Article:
People trapped in an abusive relationship hear, “You’re so much better than this! Why are you staying?” I knew I was better than my experience. I knew I didn’t deserve to be treated that way. Yet, when someone pointed that out to me, I wanted to dig in my heels and fight to stay.
I knew I was better than how he treated me, but I thought my abuser was also a better man than how he behaved. I saw us as equally hurting. I thought we both were trapped in an abusive relationship.
I Thought We Were Both Trapped In The Abusive Relationship
I thought he must be in extraordinary pain to be able to hurt me in those ways – to say those things to me, to pretend to mean what he said, to use his hands to back up his words. I thought he and I were both in pain.
I deserved better treatment, but he and I were the same. He deserved a chance to find happiness. He deserved love, kindness, respect, … true love. He deserved my love (despite giving me disrespect and hate) because we were the same.
When someone told me I was better than him, I recoiled like a striking snake. The logic made no sense. How could I be better than my equal? They, the ones who encouraged me to leave my abuser, became my enemy.
As I began recounting the great things about my abuser to my new enemy, the better memories from our honeymoon periods took precedence. I reinforced to myself why I stayed as I tried to convince my enemy of the same thing. My logic was not the same as my enemy’s. What I did made perfect sense to me. Giving up on him meant giving up on me.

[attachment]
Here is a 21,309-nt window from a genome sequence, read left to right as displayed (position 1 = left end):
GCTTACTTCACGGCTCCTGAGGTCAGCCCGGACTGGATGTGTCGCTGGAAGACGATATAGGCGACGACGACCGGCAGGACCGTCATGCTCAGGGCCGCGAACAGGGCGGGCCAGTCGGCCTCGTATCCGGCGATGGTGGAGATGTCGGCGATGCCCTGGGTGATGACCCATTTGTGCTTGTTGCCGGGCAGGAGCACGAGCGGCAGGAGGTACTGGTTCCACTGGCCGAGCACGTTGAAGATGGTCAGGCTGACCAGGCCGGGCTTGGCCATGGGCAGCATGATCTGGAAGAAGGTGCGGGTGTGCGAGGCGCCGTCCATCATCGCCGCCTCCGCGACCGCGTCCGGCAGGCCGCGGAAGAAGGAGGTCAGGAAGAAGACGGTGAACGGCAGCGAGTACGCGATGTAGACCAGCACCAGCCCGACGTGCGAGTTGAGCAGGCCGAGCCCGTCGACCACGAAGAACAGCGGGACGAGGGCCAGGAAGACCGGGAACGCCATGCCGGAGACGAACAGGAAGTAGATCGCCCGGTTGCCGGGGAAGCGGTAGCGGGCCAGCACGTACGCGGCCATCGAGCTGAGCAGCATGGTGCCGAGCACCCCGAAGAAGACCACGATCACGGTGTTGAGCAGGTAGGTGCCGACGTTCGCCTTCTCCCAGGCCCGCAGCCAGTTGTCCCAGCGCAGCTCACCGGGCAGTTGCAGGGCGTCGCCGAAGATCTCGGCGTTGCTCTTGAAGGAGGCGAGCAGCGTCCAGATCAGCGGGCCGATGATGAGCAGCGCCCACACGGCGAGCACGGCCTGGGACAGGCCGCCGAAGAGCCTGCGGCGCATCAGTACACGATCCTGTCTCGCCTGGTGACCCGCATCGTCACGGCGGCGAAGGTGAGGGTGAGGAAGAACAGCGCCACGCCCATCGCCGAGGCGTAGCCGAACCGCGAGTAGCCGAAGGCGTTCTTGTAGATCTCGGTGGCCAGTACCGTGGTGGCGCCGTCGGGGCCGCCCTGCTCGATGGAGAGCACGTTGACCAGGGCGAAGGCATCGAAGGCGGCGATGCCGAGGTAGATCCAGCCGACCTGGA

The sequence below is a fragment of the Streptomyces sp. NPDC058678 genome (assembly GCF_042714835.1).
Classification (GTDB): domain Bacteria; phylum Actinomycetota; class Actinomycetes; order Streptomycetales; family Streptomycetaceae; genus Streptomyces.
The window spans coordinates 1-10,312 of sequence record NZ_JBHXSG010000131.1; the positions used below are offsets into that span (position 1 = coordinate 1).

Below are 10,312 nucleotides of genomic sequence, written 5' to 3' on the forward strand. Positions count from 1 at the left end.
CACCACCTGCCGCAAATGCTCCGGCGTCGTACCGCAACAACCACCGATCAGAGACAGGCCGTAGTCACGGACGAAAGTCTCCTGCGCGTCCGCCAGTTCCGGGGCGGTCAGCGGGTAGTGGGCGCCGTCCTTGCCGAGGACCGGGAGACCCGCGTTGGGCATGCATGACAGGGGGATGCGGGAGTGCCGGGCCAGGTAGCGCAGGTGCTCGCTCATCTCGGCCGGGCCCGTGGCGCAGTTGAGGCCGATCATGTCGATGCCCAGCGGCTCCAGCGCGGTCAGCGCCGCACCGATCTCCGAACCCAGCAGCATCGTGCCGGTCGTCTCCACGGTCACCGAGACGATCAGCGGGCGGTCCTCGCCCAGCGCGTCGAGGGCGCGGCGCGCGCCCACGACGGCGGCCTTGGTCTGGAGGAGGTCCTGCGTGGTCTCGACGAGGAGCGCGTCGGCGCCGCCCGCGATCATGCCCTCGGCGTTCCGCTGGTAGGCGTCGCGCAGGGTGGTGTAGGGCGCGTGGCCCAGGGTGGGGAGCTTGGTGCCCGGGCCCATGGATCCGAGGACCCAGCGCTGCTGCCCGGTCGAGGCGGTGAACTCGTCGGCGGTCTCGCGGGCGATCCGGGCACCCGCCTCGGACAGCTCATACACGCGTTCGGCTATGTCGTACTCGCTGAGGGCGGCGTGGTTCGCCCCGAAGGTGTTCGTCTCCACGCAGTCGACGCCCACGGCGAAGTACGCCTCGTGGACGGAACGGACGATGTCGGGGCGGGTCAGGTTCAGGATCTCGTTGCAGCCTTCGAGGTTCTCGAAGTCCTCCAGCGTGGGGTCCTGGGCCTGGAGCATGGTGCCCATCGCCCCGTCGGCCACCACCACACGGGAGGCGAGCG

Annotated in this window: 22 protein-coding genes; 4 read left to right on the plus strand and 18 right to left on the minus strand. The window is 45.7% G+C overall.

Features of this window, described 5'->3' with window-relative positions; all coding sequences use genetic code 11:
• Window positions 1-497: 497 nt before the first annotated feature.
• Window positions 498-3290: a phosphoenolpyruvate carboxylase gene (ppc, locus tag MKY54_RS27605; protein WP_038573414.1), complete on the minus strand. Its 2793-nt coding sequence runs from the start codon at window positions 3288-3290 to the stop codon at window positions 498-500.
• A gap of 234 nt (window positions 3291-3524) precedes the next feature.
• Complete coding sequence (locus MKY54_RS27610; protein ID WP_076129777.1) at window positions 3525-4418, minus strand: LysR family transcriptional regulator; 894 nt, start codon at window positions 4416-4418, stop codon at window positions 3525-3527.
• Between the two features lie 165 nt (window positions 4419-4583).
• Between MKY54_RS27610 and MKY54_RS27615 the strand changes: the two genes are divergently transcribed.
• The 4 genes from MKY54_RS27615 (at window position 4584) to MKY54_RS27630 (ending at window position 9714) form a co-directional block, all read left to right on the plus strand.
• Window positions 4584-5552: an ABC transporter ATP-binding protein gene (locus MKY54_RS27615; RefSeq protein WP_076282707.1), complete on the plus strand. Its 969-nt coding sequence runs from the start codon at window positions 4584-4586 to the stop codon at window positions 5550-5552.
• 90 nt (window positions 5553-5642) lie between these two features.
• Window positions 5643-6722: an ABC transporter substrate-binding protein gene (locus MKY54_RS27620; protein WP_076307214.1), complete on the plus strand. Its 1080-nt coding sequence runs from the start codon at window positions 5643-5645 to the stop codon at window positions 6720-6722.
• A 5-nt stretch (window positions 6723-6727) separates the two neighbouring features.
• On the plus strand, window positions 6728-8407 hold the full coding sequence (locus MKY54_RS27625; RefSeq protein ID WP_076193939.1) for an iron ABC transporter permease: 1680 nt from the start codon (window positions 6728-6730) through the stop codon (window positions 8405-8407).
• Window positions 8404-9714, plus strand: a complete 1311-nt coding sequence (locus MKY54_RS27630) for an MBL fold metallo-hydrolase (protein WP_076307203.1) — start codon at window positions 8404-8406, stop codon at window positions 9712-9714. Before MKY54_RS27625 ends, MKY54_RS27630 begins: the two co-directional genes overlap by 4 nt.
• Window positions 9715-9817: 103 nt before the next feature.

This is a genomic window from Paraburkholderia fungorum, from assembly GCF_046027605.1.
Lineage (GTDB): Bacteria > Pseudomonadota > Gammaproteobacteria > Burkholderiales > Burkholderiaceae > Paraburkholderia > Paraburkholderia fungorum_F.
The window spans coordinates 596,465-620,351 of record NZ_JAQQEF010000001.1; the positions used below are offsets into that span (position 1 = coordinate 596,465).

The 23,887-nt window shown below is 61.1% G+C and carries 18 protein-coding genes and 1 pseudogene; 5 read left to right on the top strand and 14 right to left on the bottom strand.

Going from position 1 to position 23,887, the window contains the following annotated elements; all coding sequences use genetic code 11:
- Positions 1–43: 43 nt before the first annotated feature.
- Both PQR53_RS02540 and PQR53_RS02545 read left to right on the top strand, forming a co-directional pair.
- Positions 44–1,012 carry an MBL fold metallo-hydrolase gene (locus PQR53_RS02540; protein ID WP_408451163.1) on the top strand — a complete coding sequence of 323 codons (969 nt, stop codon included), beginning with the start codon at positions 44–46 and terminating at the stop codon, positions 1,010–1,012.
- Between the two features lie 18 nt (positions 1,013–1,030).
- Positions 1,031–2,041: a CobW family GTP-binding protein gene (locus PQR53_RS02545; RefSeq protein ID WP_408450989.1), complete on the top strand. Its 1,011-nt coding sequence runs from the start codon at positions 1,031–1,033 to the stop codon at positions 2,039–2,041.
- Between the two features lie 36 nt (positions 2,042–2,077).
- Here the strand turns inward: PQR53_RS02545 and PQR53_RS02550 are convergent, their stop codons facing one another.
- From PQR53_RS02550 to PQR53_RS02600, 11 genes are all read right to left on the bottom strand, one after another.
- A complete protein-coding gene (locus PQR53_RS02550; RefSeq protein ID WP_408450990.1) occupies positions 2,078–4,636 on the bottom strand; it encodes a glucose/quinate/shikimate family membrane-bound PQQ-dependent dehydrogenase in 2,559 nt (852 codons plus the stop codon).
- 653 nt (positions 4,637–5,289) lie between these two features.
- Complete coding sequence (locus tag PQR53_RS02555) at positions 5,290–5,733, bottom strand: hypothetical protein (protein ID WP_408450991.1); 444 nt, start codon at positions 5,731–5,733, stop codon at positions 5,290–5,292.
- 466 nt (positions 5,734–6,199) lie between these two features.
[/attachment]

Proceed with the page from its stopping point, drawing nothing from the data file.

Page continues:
I Was A Good Person Trapped In An Abusive Relationship
I was loyal, loving, willing to be strong through the tough spots. I could see past the bad to the goodness in my abuser. I would not only survive, but pull him up out of his internal sea of hate. I owed him that because I promised him that I would never leave him. I promised to love, honor, and cherish; not use, turn-tail, and ridicule.
My sense of loyalty and the belief that he and I were equals (both effects of brainwashing) kept me trapped in our abusive relationship. I stayed because I felt that to leave indicated a betrayal of who I was. My abuser already betrayed me in many ways. I didn’t want to betray myself, so I remained loyal to him. Ensnared by who I am as much as what he did to me, I remained trapped in an abusive relationship for almost two decades.
I Didn’t Hear Right When Trapped In My Abusive Relationship
It seems as if, in my married days, I spoke a different language from my family and friends. When they told me I deserved better and offered a way out, I didn’t hear what they wanted me to hear. I heard “I don’t recognize you anymore. You’re a mess. You need help. You’re doing it wrong. There’s something wrong with YOU.”
I guarantee that’s not what they meant. Yet I picture myself saying those same well-meaning words to domestic abuse victims today. I want them to see what I see in them. But I’m not speaking their language. I am their enemy.